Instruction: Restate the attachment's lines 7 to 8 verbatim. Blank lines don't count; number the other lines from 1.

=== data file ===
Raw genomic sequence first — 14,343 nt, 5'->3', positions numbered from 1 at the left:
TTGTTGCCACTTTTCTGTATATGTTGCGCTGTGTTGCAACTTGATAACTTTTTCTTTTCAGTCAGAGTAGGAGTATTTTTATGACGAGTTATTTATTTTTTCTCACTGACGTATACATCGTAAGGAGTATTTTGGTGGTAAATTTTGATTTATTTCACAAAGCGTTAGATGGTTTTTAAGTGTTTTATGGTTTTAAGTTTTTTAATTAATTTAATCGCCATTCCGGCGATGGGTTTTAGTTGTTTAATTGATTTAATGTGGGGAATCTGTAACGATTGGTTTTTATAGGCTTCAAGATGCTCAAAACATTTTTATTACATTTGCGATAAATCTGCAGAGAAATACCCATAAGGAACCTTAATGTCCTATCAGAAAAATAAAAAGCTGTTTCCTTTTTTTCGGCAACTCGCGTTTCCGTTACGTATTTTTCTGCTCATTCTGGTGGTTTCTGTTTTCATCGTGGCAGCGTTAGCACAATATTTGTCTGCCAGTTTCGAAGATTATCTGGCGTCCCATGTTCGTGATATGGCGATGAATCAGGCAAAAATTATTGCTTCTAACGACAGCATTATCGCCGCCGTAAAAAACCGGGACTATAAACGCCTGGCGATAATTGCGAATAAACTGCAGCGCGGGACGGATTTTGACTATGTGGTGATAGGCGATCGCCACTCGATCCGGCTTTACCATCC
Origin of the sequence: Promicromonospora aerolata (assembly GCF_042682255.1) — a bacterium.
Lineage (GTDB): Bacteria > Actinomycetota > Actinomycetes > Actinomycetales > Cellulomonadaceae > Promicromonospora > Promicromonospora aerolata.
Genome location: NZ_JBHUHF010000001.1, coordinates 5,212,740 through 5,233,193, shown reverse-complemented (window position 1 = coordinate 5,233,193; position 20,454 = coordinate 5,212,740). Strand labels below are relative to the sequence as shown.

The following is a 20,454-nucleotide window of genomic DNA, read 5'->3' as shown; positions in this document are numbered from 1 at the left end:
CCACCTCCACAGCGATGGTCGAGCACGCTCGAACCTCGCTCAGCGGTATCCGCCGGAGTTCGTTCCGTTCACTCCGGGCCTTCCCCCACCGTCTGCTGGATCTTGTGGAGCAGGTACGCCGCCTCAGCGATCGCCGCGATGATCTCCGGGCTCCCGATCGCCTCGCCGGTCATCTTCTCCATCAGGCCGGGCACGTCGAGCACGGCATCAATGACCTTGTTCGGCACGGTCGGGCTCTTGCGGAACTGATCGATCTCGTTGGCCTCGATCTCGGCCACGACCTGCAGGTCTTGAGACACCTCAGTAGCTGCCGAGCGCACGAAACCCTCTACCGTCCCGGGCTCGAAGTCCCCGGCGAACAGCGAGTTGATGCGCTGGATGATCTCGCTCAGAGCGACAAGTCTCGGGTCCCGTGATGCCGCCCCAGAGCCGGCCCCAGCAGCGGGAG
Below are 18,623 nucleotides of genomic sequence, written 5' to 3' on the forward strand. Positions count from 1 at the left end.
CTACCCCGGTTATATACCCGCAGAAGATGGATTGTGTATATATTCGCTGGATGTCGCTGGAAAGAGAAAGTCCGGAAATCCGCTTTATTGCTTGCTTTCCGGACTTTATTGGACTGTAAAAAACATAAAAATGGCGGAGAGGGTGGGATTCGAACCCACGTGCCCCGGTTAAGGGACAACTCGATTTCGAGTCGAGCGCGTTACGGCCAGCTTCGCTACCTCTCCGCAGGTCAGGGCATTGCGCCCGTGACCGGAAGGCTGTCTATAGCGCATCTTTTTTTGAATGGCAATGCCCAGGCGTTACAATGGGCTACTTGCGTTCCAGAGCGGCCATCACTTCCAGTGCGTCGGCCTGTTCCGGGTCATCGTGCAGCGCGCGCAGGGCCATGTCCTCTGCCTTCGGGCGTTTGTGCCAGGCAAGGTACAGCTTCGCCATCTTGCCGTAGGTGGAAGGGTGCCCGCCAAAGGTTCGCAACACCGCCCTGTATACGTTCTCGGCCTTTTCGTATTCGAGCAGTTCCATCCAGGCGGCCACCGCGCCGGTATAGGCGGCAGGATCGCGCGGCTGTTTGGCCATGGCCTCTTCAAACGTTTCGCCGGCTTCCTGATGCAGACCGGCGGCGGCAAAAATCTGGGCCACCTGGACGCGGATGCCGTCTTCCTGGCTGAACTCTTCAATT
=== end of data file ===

CCACCTCCACAGCGATGGTCGAGCACGCTCGAACCTCGCTCAGCGGTATCCGCCGGAGTTCGTTCCGTTCACTCCGGGCCTTCCCCCACCGTCTGCTGGATCTTGTGGAGCAGGTACGCCGCCTCAGCGATCGCCGCGATGATCTCCGGGCTCCCGATCGCCTCGCCGGTCATCTTCTCCATCAGGCCGGGCACGTCGAGCACGGCATCAATGACCTTGTTCGGCACGGTCGGGCTCTTGCGGAACTGATCGATCTCGTTGGCCTCGATCTCGGCCACGACCTGCAGGTCTTGAGACACCTCAGTAGCTGCCGAGCGCACGAAACCCTCTACCGTCCCGGGCTCGAAGTCCCCGGCGAACAGCGAGTTGATGCGCTGGATGATCTCGCTCAGAGCGACAAGTCTCGGGTCCCGTGATGCCGCCCCAGAGCCGGCCCCAGCAGCGGGAG
Below are 18,623 nucleotides of genomic sequence, written 5' to 3' on the forward strand. Positions count from 1 at the left end.